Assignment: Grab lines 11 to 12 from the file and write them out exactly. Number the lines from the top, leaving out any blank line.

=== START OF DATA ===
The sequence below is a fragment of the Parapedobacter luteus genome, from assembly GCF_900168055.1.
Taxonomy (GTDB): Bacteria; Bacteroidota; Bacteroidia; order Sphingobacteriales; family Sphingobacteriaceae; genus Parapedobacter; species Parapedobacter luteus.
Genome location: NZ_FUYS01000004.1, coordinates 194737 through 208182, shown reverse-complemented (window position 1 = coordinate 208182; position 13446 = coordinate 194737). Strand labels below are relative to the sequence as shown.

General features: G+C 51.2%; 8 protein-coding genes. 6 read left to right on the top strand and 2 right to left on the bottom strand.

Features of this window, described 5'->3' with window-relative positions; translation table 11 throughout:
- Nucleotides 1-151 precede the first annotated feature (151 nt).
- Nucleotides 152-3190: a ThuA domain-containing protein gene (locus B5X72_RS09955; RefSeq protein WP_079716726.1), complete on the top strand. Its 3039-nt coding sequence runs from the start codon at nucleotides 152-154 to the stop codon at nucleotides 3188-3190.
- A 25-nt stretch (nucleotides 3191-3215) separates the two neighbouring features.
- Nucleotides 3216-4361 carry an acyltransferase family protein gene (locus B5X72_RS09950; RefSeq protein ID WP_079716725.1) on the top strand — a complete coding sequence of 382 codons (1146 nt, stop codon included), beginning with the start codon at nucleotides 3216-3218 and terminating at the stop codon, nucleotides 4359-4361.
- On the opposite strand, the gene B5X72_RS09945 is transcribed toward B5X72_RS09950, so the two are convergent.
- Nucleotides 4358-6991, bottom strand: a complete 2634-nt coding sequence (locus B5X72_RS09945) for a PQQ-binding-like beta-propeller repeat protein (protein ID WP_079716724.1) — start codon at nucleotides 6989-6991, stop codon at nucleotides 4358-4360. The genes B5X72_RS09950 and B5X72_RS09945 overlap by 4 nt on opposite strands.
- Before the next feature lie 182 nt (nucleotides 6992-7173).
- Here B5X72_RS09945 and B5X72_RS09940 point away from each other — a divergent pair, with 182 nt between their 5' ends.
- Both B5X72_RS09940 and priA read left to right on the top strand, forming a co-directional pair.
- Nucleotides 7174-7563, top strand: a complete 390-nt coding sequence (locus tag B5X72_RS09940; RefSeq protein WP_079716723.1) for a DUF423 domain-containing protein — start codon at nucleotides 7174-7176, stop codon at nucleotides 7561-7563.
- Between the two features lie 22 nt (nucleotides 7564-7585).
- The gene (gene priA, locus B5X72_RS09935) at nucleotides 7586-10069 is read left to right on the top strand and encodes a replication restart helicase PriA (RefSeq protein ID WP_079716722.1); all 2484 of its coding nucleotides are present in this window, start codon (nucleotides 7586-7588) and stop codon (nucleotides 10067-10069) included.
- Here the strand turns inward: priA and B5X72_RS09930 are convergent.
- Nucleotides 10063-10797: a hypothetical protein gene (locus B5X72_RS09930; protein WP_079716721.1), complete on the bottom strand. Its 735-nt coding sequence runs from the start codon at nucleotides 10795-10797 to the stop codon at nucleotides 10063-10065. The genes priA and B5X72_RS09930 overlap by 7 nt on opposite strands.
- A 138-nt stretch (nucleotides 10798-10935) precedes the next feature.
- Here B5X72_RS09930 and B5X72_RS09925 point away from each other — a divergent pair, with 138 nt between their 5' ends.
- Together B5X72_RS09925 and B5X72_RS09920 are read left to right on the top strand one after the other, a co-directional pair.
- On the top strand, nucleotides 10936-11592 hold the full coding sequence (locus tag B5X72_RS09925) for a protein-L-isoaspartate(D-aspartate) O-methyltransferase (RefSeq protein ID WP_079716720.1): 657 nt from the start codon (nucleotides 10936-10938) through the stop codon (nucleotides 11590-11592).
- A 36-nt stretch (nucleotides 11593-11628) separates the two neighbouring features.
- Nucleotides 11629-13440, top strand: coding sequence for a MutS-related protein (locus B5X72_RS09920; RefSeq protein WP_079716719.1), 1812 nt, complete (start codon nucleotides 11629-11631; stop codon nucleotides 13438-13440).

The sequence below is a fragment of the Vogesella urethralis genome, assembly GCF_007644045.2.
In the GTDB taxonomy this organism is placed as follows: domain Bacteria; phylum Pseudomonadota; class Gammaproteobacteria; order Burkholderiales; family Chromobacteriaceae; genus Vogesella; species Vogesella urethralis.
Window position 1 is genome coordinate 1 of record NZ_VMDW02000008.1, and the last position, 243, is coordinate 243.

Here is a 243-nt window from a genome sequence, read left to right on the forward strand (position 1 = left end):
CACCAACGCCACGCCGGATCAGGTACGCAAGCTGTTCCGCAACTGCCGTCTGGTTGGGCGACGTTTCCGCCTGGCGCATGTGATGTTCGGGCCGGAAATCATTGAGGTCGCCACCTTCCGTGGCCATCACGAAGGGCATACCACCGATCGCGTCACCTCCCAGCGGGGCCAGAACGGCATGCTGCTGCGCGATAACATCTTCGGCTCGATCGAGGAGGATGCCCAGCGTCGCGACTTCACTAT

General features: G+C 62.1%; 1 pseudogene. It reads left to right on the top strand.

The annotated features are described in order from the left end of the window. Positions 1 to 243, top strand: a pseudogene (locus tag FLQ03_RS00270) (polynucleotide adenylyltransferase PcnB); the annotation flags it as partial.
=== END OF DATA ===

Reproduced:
- Nucleotides 4358-6991, bottom strand: a complete 2634-nt coding sequence (locus B5X72_RS09945) for a PQQ-binding-like beta-propeller repeat protein (protein ID WP_079716724.1) — start codon at nucleotides 6989-6991, stop codon at nucleotides 4358-4360. The genes B5X72_RS09950 and B5X72_RS09945 overlap by 4 nt on opposite strands.
- Before the next feature lie 182 nt (nucleotides 6992-7173).